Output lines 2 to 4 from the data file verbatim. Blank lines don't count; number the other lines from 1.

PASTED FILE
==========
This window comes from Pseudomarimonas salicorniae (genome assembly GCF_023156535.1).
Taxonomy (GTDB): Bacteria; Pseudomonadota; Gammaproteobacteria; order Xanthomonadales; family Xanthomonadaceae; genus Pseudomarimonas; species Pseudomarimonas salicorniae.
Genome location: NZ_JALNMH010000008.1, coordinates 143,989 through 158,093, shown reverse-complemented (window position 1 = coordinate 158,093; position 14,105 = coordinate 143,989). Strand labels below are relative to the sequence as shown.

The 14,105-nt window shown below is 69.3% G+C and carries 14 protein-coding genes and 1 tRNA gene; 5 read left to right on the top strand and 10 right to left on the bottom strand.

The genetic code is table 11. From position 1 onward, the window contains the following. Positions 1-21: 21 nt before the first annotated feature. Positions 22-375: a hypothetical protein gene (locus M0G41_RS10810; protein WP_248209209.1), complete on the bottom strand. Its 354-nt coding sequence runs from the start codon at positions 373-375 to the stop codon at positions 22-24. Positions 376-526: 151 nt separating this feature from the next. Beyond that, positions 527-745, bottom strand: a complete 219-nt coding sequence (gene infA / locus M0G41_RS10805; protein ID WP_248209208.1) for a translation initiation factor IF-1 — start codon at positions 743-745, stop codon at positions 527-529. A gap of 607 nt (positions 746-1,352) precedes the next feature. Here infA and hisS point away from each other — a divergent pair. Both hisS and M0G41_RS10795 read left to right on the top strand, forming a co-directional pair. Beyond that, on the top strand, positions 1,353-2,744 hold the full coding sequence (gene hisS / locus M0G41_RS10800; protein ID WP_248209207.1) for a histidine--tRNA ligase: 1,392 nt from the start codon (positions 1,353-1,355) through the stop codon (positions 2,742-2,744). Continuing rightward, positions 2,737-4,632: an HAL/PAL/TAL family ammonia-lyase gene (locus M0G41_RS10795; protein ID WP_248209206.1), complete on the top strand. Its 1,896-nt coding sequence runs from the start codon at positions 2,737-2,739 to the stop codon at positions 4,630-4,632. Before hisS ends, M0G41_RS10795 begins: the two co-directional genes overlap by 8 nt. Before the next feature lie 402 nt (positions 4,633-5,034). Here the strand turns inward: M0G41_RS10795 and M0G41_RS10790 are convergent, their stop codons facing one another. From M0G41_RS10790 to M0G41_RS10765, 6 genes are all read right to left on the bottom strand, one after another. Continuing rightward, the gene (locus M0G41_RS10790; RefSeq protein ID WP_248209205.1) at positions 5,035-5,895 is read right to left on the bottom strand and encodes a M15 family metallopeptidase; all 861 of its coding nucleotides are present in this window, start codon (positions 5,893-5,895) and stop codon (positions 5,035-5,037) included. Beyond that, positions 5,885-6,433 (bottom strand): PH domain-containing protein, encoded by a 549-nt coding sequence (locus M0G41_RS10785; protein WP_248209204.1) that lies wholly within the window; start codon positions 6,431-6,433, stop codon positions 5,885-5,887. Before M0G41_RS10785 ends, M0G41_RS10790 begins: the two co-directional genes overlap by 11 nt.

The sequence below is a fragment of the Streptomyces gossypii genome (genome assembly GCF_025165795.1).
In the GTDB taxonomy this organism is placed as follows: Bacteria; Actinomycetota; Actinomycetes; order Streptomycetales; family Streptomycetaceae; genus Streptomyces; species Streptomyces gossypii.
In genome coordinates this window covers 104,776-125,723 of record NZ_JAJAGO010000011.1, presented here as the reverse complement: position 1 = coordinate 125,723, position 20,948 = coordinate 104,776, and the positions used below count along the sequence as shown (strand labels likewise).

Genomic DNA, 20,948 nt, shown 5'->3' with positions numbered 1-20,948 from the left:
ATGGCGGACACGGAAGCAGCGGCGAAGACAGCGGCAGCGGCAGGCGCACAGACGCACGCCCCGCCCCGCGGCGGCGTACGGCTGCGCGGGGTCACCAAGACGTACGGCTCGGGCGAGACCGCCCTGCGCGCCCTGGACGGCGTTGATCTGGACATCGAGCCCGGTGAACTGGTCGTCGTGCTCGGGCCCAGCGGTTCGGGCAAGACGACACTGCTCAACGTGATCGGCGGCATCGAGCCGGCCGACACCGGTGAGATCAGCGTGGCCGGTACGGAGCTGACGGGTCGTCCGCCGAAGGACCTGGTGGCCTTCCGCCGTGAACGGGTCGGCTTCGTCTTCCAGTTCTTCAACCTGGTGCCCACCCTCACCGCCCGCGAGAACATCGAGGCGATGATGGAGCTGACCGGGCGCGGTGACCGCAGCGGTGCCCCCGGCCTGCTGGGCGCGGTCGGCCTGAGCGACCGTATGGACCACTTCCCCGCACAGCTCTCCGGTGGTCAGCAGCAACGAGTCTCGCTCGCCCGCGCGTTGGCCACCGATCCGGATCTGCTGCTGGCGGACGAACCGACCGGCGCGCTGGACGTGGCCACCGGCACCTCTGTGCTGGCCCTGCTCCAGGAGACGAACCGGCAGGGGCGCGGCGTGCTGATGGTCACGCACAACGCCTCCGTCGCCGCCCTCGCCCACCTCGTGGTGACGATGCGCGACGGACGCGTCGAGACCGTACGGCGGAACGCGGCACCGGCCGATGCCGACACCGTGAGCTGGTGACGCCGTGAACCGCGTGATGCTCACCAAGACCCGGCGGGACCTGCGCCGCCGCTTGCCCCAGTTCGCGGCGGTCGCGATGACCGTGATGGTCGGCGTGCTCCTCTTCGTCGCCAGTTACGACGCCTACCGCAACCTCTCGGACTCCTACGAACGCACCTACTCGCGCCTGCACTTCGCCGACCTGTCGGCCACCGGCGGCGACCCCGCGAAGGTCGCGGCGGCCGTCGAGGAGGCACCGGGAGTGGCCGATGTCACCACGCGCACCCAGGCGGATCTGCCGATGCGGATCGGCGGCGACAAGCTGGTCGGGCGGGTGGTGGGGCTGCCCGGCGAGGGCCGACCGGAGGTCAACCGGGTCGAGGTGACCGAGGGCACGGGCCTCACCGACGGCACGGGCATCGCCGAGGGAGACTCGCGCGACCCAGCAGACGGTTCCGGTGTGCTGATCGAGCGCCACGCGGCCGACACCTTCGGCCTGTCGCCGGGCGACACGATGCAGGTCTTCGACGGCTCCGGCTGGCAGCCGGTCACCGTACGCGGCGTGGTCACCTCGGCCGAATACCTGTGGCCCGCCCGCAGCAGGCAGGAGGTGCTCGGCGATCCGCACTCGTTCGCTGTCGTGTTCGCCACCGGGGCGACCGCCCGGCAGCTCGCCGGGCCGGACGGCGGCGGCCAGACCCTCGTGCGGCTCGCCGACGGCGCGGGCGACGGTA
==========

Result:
Taxonomy (GTDB): Bacteria; Pseudomonadota; Gammaproteobacteria; order Xanthomonadales; family Xanthomonadaceae; genus Pseudomarimonas; species Pseudomarimonas salicorniae.
Genome location: NZ_JALNMH010000008.1, coordinates 143,989 through 158,093, shown reverse-complemented (window position 1 = coordinate 158,093; position 14,105 = coordinate 143,989). Strand labels below are relative to the sequence as shown.

The 14,105-nt window shown below is 69.3% G+C and carries 14 protein-coding genes and 1 tRNA gene; 5 read left to right on the top strand and 10 right to left on the bottom strand.